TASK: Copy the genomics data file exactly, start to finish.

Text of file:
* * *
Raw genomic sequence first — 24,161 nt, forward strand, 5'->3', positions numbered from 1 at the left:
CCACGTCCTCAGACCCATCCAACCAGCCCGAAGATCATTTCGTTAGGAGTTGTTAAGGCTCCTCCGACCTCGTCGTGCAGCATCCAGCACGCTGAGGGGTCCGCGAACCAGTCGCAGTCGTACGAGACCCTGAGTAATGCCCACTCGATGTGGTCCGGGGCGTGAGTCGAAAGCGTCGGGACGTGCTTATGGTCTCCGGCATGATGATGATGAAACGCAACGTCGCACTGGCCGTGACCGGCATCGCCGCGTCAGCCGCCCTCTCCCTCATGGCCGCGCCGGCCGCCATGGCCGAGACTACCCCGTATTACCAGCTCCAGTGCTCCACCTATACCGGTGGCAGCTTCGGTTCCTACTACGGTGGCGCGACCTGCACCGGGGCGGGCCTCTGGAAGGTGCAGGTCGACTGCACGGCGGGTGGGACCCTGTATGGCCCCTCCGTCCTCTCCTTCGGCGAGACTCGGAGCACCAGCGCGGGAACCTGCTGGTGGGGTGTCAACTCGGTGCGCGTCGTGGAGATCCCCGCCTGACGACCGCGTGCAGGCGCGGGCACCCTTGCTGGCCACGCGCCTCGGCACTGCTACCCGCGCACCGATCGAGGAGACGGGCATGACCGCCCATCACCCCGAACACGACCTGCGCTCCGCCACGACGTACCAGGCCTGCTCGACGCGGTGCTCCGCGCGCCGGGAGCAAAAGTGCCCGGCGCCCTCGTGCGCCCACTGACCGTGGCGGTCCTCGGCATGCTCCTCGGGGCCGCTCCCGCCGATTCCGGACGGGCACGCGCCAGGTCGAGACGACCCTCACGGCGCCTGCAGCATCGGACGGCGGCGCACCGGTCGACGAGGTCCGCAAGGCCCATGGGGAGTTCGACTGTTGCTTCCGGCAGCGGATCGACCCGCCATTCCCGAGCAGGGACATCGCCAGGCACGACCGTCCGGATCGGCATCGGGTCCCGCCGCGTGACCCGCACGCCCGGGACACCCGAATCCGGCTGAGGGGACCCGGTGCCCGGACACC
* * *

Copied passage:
Raw genomic sequence first — 24,161 nt, forward strand, 5'->3', positions numbered from 1 at the left:
CCACGTCCTCAGACCCATCCAACCAGCCCGAAGATCATTTCGTTAGGAGTTGTTAAGGCTCCTCCGACCTCGTCGTGCAGCATCCAGCACGCTGAGGGGTCCGCGAACCAGTCGCAGTCGTACGAGACCCTGAGTAATGCCCACTCGATGTGGTCCGGGGCGTGAGTCGAAAGCGTCGGGACGTGCTTATGGTCTCCGGCATGATGATGATGAAACGCAACGTCGCACTGGCCGTGACCGGCATCGCCGCGTCAGCCGCCCTCTCCCTCATGGCCGCGCCGGCCGCCATGGCCGAGACTACCCCGTATTACCAGCTCCAGTGCTCCACCTATACCGGTGGCAGCTTCGGTTCCTACTACGGTGGCGCGACCTGCACCGGGGCGGGCCTCTGGAAGGTGCAGGTCGACTGCACGGCGGGTGGGACCCTGTATGGCCCCTCCGTCCTCTCCTTCGGCGAGACTCGGAGCACCAGCGCGGGAACCTGCTGGTGGGGTGTCAACTCGGTGCGCGTCGTGGAGATCCCCGCCTGACGACCGCGTGCAGGCGCGGGCACCCTTGCTGGCCACGCGCCTCGGCACTGCTACCCGCGCACCGATCGAGGAGACGGGCATGACCGCCCATCACCCCGAACACGACCTGCGCTCCGCCACGACGTACCAGGCCTGCTCGACGCGGTGCTCCGCGCGCCGGGAGCAAAAGTGCCCGGCGCCCTCGTGCGCCCACTGACCGTGGCGGTCCTCGGCATGCTCCTCGGGGCCGCTCCCGCCGATTCCGGACGGGCACGCGCCAGGTCGAGACGACCCTCACGGCGCCTGCAGCATCGGACGGCGGCGCACCGGTCGACGAGGTCCGCAAGGCCCATGGGGAGTTCGACTGTTGCTTCCGGCAGCGGATCGACCCGCCATTCCCGAGCAGGGACATCGCCAGGCACGACCGTCCGGATCGGCATCGGGTCCCGCCGCGTGACCCGCACGCCCGGGACACCCGAATCCGGCTGAGGGGACCCGGTGCCCGGACACC